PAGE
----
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[Issued by: CNBC Africa]

 

Behind the Business of the Arts’, a new monthly show, premiers on CNBC AFRICA, Africa’s largest business television news channel, next week. In the first episode of the hour-long the show, the focus will be on this year’s Cape Town International Jazz Festival. It will air on Saturday, 13 April at 8am CAT. The show is sponsored by the South African Department of Arts and Culture.

 

The Cape Town International Jazz Festival has grown into a hugely successful international event since its inception in 2000. Attendance figures have more than doubled from an initial 14 000 to 34 000 in the last decade. Melodytrip has ranked the event fourth in the world, outshining others such as Switzerland’s Montreaux Festival and the North Sea Jazz Festival in Holland.

 

“The new show is part of our strategy to follow our typical viewers by providing them with the right content,” said Godfrey Mutizwa, CNBC Africa’s Chief Editor. “The new fare forms part of our revised offering during weekends when we know our viewers relax after a hard week in the markets.”
Known as Africa’s Grandest Gathering, the festival, now in its 14th year, took place on 5 April and 6 April this year at the Cape Town International Convention Centre. Its winning formula of a mix of more than 40 international and local acts over two days on five stages has earned it the status of Africa’s most prestigious musical event.

 

Don’t miss the premiere of ‘Behind the Business of the Arts’ on Saturday, 13 April at 8am CAT with repeats on Sunday at 11am CAT, only on CNBC Africa, channel 410!

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Metro’s revolving door has loyalists in tears

Posted by radio On April - 12 - 2013 ADD COMMENTS

[By: Kagiso Mnisi]

 

When the trumpet wails signaling the end of an era, there is no shortage of weeping that follows. Indicative of this is Metro FM’s latest bolster of its line up where by far the headlining news is of Eddie Zondi vacating the 21:00 – 00:00 slot, The Obsession.

 

As one of the jocks to have had a staggering a following on the station for years, Zondi crafted a widely recognised brand of serenades and relationship tit bits with his late night ballads. He makes space for Ismail Abrahams who has come a long way since a formidable reign at Gagasi FM (he drew the most listeners albeit not knowing a word of Zulu). Abrahams started making his presence felt at Metro during his mid-morning Saturday shows. If the Station Manager, Martin Vilakazi, is astute in saying “it is important to refresh, strengthen and rotate talent to ensure we receive maximum output”; it has to be conceded that Abrahams is the man for those fuzzy late hours.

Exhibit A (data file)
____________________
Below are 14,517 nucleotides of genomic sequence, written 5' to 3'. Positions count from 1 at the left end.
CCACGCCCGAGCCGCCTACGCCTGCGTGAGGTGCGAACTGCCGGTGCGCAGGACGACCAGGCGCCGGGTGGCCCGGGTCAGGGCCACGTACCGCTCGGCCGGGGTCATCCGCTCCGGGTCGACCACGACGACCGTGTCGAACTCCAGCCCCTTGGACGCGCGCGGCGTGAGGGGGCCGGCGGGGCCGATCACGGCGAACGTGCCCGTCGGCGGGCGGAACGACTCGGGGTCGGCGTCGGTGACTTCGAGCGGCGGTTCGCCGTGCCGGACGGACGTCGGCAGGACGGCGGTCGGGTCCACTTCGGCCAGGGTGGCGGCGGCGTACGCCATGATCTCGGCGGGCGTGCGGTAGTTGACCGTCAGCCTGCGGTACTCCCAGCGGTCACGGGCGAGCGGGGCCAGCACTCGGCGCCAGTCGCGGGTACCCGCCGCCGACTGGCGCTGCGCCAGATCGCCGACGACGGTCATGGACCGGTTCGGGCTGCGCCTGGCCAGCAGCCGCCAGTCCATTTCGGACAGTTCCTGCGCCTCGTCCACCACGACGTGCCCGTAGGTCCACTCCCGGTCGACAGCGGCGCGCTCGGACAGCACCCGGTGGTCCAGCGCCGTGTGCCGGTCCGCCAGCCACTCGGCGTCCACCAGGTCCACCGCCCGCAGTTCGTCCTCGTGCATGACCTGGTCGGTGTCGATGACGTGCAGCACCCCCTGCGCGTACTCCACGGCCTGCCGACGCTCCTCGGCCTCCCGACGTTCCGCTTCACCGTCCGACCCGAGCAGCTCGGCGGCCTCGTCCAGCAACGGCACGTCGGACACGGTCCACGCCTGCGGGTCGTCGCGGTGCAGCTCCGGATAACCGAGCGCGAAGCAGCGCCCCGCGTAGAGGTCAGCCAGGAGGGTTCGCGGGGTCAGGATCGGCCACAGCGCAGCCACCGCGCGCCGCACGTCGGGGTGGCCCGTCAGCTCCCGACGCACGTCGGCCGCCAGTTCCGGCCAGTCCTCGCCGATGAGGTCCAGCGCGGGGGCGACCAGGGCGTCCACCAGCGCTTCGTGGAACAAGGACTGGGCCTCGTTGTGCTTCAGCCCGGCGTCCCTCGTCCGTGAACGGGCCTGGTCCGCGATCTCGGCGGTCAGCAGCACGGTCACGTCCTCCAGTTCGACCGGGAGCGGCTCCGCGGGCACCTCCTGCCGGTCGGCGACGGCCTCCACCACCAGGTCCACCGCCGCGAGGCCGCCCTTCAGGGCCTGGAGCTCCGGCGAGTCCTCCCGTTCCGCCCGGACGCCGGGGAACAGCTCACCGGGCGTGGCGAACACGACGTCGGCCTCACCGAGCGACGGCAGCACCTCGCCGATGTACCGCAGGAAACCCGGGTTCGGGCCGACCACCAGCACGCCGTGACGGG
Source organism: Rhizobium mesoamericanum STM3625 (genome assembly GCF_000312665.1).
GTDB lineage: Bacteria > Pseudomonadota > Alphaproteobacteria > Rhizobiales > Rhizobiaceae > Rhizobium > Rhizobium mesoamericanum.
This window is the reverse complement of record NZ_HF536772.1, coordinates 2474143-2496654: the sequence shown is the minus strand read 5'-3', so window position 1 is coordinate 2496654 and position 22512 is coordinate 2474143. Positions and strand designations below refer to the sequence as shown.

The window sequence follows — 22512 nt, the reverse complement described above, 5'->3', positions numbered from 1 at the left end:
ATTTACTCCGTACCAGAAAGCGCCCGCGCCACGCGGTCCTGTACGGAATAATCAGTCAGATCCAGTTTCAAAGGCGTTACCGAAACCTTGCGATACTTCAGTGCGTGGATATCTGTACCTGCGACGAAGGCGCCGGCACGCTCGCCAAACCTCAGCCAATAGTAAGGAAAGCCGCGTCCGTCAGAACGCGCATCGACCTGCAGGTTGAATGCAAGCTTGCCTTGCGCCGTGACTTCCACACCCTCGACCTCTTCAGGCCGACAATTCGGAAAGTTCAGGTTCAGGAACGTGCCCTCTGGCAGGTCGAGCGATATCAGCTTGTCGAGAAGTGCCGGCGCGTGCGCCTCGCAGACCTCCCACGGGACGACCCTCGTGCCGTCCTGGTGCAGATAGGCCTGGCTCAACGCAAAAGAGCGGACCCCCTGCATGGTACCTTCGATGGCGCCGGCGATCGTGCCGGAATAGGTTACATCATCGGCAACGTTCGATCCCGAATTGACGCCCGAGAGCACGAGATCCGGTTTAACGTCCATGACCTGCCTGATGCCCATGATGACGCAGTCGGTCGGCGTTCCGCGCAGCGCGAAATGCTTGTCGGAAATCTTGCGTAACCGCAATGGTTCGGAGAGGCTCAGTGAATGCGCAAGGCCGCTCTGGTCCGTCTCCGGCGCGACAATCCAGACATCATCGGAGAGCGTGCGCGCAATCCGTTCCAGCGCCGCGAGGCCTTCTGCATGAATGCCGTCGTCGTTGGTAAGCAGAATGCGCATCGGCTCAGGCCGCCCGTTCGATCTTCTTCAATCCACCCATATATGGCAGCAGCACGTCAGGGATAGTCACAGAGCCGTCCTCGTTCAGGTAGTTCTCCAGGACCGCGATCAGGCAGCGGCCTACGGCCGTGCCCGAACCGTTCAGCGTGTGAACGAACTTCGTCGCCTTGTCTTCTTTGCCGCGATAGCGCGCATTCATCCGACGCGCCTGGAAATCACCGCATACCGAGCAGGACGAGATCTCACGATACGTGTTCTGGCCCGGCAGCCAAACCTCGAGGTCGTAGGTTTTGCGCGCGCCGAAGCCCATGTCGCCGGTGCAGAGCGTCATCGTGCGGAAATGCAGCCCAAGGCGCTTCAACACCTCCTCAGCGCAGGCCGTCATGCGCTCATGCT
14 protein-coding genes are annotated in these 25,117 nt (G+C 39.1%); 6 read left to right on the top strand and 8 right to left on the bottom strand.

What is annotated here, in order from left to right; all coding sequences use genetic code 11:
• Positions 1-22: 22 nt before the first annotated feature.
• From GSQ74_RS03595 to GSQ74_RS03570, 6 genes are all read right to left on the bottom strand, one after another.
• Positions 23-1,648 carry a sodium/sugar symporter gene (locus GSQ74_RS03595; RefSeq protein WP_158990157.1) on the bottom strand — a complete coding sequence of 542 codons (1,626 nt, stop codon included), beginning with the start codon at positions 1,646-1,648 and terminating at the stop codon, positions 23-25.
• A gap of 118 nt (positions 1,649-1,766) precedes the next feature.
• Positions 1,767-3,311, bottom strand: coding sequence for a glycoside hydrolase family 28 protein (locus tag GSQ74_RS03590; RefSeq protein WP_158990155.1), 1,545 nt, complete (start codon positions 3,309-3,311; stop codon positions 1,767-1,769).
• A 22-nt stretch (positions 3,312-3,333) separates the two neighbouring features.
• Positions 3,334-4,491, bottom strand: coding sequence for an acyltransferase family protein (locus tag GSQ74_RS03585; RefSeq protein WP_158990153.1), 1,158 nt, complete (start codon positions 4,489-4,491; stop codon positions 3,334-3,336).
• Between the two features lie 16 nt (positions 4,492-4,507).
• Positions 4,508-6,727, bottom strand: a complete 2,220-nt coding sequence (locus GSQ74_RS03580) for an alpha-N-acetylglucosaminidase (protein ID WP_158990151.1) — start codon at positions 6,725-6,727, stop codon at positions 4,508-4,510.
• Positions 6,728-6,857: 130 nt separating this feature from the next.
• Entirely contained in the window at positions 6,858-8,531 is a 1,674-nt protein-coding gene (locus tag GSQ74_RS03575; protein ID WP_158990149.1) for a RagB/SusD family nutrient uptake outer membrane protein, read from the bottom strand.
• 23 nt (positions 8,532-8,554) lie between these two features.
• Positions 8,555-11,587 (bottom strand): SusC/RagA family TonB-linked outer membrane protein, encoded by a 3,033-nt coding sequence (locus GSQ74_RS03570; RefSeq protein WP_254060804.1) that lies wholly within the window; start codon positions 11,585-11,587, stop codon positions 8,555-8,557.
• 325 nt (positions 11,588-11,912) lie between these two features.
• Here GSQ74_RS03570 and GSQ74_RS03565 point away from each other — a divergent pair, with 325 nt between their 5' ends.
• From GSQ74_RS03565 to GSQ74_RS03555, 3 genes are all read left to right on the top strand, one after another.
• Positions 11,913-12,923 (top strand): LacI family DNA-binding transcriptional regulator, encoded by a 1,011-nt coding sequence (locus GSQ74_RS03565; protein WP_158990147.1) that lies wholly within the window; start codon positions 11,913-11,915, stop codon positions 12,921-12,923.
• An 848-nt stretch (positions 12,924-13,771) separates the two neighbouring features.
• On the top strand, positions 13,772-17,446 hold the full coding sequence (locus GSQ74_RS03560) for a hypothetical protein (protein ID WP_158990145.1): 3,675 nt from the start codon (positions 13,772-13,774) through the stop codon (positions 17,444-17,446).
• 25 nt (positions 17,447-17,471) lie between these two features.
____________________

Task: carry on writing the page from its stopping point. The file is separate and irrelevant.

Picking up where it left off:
A presentation of an award at the Metro’s by the jock was a sure public relations hint of what the station intends on doing with his talents. As always such moves have to be negotiated with the listening ear, this is with the cognisance that the late night urban adult contemporary listener of now feels more at ease with modern sounds than they would with 80s or early 90s new jack swing. This very listener forms part of the microcosm that wields buying power and therefore needs to be appeased starting with the radio personality on board to brands purchasing space during the time of the show. However purists will not be completely left out in the cold since Zondi stands to retain the Romantic Repertoire on Sundays.

 

Another shape shift is the welcome back of Phat Joe for weekend breakfast. Not one to fall short of courting controversy, his cubicle is a stone’s throw away from a former cadre, Thomas Msengana who also keeps the fires burning at 5FM roundabout the same time. Phat Joe’s glory days (by way of history) are a time travel away to 1997 as the morning jester to youth station, on the show that was known as Live and Dangerous. He made himself a name as agitator, provocateur and everything else rebellious. Hopping from station to station (Metro FM, Kaya FM, Heart FM) as a pariah that just would not toe the line has like relentless voodoo, followed him wherever he has touched a microphone. If deduced, Metro FM spin department has a kit put aside as collateral in case the jester reverts to his old ways and veers off the line of the stations mores.

 

 

 

With these changes, this is what people on the streets had to say about Metro FM’s recent line-up changes.

 

  http://www.youtube.com/watch?v=BCVCoW1vsSA&feature=youtu.be